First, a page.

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Going from Renting your Home to Purchasing One

Oftentimes, renters feel like they are throwing money out the window by renting their home instead of purchasing one. And if they don't feel that way now, someone in their life is going to say something to make them feel this way. And though I understand the logic in this argument, I also know, that isn't always the case. I rented for a very long time before making my home purchase because the time just wasn't right for me.

If you are a renter, there are many reasons why purchasing a home might not be the right move for you at this time in your life. Perhaps it's a decision you prefer to make with a spouse and want to wait until you're married. Maybe you wish to build your first home. Or, it's possible you just don't know where you will be a year from now. Purchasing a home does require some commitment, not only to the maintenance of the house itself but also to the mortgage. If you don't think you'll be living in your home for more than 5 years, you could actually lose money on the purchase and sale of your home.

All that being said, if you are renting a home now but know that when you feel more settled and financially secure you would like to purchase your first home, then there are some things you can begin working on now to make that next step an easier transition.

First, begin working on getting your credit score as high as you possibly can. Your credit score is an indication of the type of risk you pose to anyone from whom you wish to borrow money. The higher your credit score, the lower the risk to lend you money. You get rewarded for having a strong credit score by the interest rate you're offered. A really low interest rate is worth more than a good price on a home. To research your score you can log onto the website of any one of the credit agencies, or go to

In addition to this, keep a very close eye on your credit. Not only the score but the activity as well. You want to be able to explain everything on your report. And if something is there that shouldn't be, you want to get it cleared up before you apply for your mortgage.

Make sure you have at least 3 lines of credit. That can be a car loan, a student loan and a gas card. You need something that demonstrates a pattern of payment. Gas cards are great because they don't allow large balances for revolving credit. You pretty much need to pay them off as fast as you use them.

The more money you have to put down on your home the better. Depending on where you are in life, the type of mortgage loan for which you apply and the price of the home you think you might like to buy, your down payment requirement can be anywhere from 3.5% to 20% of the purchase price of the home. You will need to have money saved for other incidentals, also known as closing costs. Those include but are not limited to the following: Option Fee , Survey, Home inspections , Application Fee, Appraisal, Property Insurance, Property Taxes and HOA Fees (if applicable). When you get closer to the point that you are ready to purchase your home, your lender and Realtor can help you narrow down those closing costs and assign numbers to them.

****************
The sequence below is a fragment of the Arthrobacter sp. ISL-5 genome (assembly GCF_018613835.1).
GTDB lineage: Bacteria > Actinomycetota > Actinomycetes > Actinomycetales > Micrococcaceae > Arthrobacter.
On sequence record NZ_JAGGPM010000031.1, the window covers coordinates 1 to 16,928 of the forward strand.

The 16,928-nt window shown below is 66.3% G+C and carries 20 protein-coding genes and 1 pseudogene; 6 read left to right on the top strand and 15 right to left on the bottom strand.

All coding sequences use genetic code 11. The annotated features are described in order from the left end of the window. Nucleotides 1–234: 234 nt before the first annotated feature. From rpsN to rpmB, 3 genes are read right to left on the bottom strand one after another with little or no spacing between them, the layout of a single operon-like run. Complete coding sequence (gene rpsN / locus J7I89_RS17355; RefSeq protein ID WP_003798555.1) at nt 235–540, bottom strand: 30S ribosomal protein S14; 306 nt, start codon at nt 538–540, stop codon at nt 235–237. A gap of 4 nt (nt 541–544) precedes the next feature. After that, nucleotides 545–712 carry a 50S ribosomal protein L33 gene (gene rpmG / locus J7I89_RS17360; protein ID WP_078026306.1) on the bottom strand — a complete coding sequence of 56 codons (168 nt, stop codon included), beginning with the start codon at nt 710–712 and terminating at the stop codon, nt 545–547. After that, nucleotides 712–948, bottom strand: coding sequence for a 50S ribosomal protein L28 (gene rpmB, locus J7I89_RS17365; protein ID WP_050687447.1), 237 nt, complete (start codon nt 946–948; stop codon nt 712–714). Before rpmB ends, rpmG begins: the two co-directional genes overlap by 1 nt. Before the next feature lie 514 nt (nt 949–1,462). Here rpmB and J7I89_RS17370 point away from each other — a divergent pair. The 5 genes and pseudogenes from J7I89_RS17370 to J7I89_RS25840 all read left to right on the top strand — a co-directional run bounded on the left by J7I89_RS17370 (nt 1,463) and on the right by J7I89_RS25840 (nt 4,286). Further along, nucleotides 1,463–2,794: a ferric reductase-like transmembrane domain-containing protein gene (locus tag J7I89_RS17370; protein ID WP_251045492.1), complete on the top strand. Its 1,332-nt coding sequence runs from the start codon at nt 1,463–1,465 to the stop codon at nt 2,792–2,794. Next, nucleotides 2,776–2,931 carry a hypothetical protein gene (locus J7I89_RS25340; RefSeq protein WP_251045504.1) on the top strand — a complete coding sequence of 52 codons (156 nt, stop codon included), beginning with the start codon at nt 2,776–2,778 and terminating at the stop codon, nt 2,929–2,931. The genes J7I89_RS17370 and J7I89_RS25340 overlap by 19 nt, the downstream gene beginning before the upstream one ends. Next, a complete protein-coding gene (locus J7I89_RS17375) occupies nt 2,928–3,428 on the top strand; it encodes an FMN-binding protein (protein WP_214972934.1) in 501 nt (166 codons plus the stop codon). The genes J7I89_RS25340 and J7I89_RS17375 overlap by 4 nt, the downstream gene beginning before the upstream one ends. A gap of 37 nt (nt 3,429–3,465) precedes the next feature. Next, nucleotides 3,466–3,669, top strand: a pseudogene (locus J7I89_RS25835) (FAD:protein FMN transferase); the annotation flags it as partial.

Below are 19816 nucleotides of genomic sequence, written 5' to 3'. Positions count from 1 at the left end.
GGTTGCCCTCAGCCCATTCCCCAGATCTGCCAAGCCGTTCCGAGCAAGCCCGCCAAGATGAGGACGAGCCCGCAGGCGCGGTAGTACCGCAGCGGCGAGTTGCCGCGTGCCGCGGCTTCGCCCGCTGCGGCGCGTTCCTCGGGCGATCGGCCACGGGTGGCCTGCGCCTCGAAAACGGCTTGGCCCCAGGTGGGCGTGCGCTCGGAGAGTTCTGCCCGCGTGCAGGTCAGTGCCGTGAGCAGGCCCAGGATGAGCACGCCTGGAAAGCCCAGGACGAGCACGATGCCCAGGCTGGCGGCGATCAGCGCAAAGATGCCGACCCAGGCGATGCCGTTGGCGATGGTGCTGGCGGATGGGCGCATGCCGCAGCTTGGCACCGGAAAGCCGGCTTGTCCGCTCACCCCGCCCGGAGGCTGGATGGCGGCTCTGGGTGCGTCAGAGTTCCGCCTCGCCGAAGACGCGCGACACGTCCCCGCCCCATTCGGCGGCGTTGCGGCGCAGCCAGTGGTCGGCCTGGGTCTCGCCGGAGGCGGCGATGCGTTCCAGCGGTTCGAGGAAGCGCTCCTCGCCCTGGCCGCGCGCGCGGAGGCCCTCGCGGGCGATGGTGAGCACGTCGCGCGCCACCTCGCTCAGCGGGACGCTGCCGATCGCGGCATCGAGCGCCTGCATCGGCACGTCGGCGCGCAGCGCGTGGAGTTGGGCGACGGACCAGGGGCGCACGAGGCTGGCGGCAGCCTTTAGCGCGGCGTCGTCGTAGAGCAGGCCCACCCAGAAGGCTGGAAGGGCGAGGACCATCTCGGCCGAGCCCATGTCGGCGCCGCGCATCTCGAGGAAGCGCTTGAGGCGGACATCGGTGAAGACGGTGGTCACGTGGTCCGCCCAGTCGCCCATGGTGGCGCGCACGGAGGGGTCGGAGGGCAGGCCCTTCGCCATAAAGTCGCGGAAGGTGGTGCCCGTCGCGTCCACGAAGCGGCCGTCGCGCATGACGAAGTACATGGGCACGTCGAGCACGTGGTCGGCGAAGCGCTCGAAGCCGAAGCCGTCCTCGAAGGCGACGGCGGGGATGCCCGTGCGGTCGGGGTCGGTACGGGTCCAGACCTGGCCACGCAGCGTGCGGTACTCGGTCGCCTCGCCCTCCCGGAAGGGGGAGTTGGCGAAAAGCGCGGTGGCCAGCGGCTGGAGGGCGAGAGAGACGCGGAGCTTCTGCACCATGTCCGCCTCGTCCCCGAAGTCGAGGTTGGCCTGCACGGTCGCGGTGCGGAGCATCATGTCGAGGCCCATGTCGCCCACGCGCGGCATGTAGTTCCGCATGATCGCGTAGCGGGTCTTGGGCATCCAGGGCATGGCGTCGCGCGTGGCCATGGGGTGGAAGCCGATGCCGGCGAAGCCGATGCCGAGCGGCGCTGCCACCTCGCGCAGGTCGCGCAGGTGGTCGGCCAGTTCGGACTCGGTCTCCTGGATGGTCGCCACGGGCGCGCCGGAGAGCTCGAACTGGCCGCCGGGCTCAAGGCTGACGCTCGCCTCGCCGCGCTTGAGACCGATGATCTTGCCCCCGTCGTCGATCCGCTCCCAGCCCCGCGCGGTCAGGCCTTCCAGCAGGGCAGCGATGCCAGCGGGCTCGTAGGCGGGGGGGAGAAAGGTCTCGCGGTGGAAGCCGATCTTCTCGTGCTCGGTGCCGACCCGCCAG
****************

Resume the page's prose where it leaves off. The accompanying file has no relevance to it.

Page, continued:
Start conversations with both a Realtor and a Mortgage Lender early on. A Realtor can get an assessment of your life situation and future goals and help you determine the right path. Based on your needs, likes and dislikes, it might be that a condo in town would be a better fit for you than a home in the suburbs. A Realtor can help you plan your home purchase and refer you to really good people from whom you might need help to get you where you want to go, especially a good mortgage lender.

When it comes to a mortgage lender, you have several options to pick from: you can use one from your bank or credit union, you can contact an online lender, or you can reach out to someone locally who specializes in mortgage lending.

My recommendation, if you are a first time home buyer is to establish a relationship with a local mortgage lender. A Realtor can refer you to one that is reputable. This is the most important purchase of your life and you want the people involved to get that and work with you. A local lender will pretty much be available to you every day, including weekends. That matters when you are looking at properties and need your lender to provide you with something to go with an offer you're making on a Saturday. You will also be able to meet them face to face to get important issues addressed. They can work with you to help you develop a plan to improve your credit score and build your savings. Having a strong relationship with a mortgage lender can be very valuable to you.

And finally, get to know the areas in town where you think you might like to live. As a renter you have a lot of time to do your research on geography. A Realtor can help you understand the financial commitment required to live in any given community along with useful information about amenities and schools.

Remember, home ownership isn't for everyone and if you like having the convenience and flexibility of renting your home, then that's what you should do. But if you think you might like to make home ownership something in your life, then preparing for that moment now is the best thing you can do.

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